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[[image - man and woman in front of a theater]]

In London, you can see the sights all year and see the plays all year. But now, you'll see both for less on Air-India's 8-day theatre tour. Roundtrip, $304.

With its plays, revues, opera, dance, clubs, and casinos, London is one of the few cities in the world where the night can shine as brightly as the day.
An Air-India $304 Curtaintime Tour of London begins with a serene Air-India New York-London roundtrip flight. You'll also get a London hotel with private bath, daily Continental breakfast, airport-hotel transfers, sightseeing, 4 theatre tickets, entree to a chic London casino, discounts at specially selected shops, and a resident host.
You'll agree that Air-India give you the best show in the air, just as its tours give you the best shows in London.
Tours depart N.Y. through March 31, 1974, (no departures Dec. 15 through Jan. 5). Prices based on GIT economy, roundtrip fare, double occupancy in hotels. If 10-person group not attained, alternate dates arranged. Upon government approval, fares may increase Jan. 1. Reservations must be made 15 days in advance.

[[dotted box]]Please send me more information about your Air-India theatre tours.

[[checkbox]] London [[checkbox]] London-Vienna [[checkbox]] London-Moscow-Leningrad PB-12
Name ____________
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Company Manager ..... William Stewart
Stage Managers ..... Bert Wood, Bob Bernard, Stan Page
Assistant to Mr. Adler ..... James Sarnoff
Assistant to Miss Leporska ..... Dallas Johann
Assistant to Mr. Guthrie (Costumes) ..... Ben Benson
Assistant to Mr. Gleason ..... Patrika Brown
Assistant to the Producers ..... Ruth Kalkstein
Assistant to the General Manager ..... Steven Suskin
Production Assistant ..... Chris Adler
Master Carpenters ..... Dick Miller, George Ribentish
Assistant Electricians ..... Chris Fadigan, James O'Neill, Ray Britton
Assistant Propertyman ..... Tom Ciaccio
Dance Captain ..... Dallas Johann
Music Preparation Supervisors ..... Mathilde Pincus, Al Miller
Casting ..... Martin Gage, Janice Nevins
Attorneys ..... Cotton, Weissberg, Hartnick & Yamin
Accountants ..... Schaffel & Pliskow
Advertising ..... Jeff Ash, Blaine Thompson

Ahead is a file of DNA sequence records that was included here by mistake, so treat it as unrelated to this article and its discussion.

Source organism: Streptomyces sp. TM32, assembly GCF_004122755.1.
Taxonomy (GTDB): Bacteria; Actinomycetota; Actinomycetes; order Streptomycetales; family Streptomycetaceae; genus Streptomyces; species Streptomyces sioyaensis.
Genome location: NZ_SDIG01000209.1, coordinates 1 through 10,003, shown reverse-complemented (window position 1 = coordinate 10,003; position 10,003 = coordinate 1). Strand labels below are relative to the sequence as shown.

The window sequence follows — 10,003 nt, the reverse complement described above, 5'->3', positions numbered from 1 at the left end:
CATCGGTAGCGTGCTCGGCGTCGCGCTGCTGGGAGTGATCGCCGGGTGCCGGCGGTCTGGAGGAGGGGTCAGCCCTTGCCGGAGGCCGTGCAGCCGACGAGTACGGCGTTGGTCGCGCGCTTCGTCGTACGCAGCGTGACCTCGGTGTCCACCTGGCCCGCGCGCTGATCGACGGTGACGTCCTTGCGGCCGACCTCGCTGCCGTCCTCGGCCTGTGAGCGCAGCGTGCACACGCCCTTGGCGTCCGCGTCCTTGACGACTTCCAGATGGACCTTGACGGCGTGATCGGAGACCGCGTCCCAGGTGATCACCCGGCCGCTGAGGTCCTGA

Printing Consultant ..... Harold Friedlander
Music Publisher ..... Frank Music Corp.
Merchandising ..... Delta Consultants

Scenery by Feller Scenic Studio. Lighting by Four Star Stage Lighting. Furniture by A. & S. Galleries. Hosiery by Jessie Zimmer. Wigs by Hann Wig Co. Sewing Machines courtesy of the Singer Co. Typewriter from Smith/Corona/Marchand Div., SCM Corp. Electric coffee maker and cooking utensils from Mirro Aluminum. Telephones from New York Telephone Co. Eyeglass by Riviera Eyewear. Luggage courtesy of Samsonite Corp. Leather desk set from A. & M. Leatherlines, Inc. Products of the Coca-Cola Co. used. Beach balls by Ideal Toy Co. Cannister set by Beautywear Div., Lincoln Metal Products. Baseball equipment by Spalding. Toolbox & hand tools courtesy Stanley Tool Works. Kodak Instamatic Cameras used. Beer Courtesy of Miller Brewing Co. Corelle dinnerware used. Fishing equipment from Old Pal Div. of Woodstream Corp. Watches from the Waltham Watch Co. L'Eggs Pantyhouse from Hosiery Div. Hanes Corp. Footwear by Uniroyal, Inc. Dance shoes by Capezio Ballet Makers. Electric clothes dryer courtesy of the Hoover Co. Tosti Asti Spumante used.
The Producers wish to thank THE FLAGSTAFF CORP. for their assistance.

General Manager ..... ARTHUR RUBIN
Manager ..... Leonard Soloway
Treasurer ..... Henry Bonis
Assistant Treasurers ..... Roy Deveney, Iris Geller, Harry Pearl
Carpenter ..... Merle Runkle
Electrician ..... William Cuddy
Propertyman ..... William Sorenson
Orchestra Manager ..... Alfones Maiorca
House Physician ..... Dr. Rudolph Bono

The taking of pictures or the operating of any recording device in this theatre is strictly prohibited.

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by Ellen Cohn

[[image - self-portrait line drawing of Al Hirschfeld]]


Sitting in the homely barber chair that points him at his drawing board, dressed for comfort in a copen blue jumpsuit and dark brown slippers, Al Hirschfeld today, looks more like a department store Santa waiting for the day after Thanksgiving than an artist - the one whose unique drawings of theatrical personalities (sometimes film and television as well) render certain issues of The New York Times more than usually fit to print.
It is Hirschfeld's uncanny eye and unerring hand that assure that a few swooshing lines represent not merely movement or flight, but the very specific flight of Mary Martin as Peter Pan. You need never have heard of Merman, Garland, or Ethel Waters; seen Bolger, Muni, or Buddy Hackett to respond to Hirschfeld's vigorous portraits of them. They communicate instantly. Initially, you are moved by their sheer vitality; then you smile at your power of recognition - forgetting that the power is Hirschfeld's.
"I once did a drawing of Garry Moore and I just dashed it off. I had no difficulty with it because I knew exactly what he looked like. After I had finished it the woman who worked for us came by, looked at it, and said, 'Buster Keaton.' Well, I was at it for weeks. No matter what I came up with they all saw Keaton. One day, Dolly looked at a drawing Id done, said 'Garry Moore,' and that was it. I still don't know's mysterious."
Hirschfeld finds them all mysterious but Moore was one of the very few that ever game him trouble. His way of working is simple. He attends some rehearsals, out-
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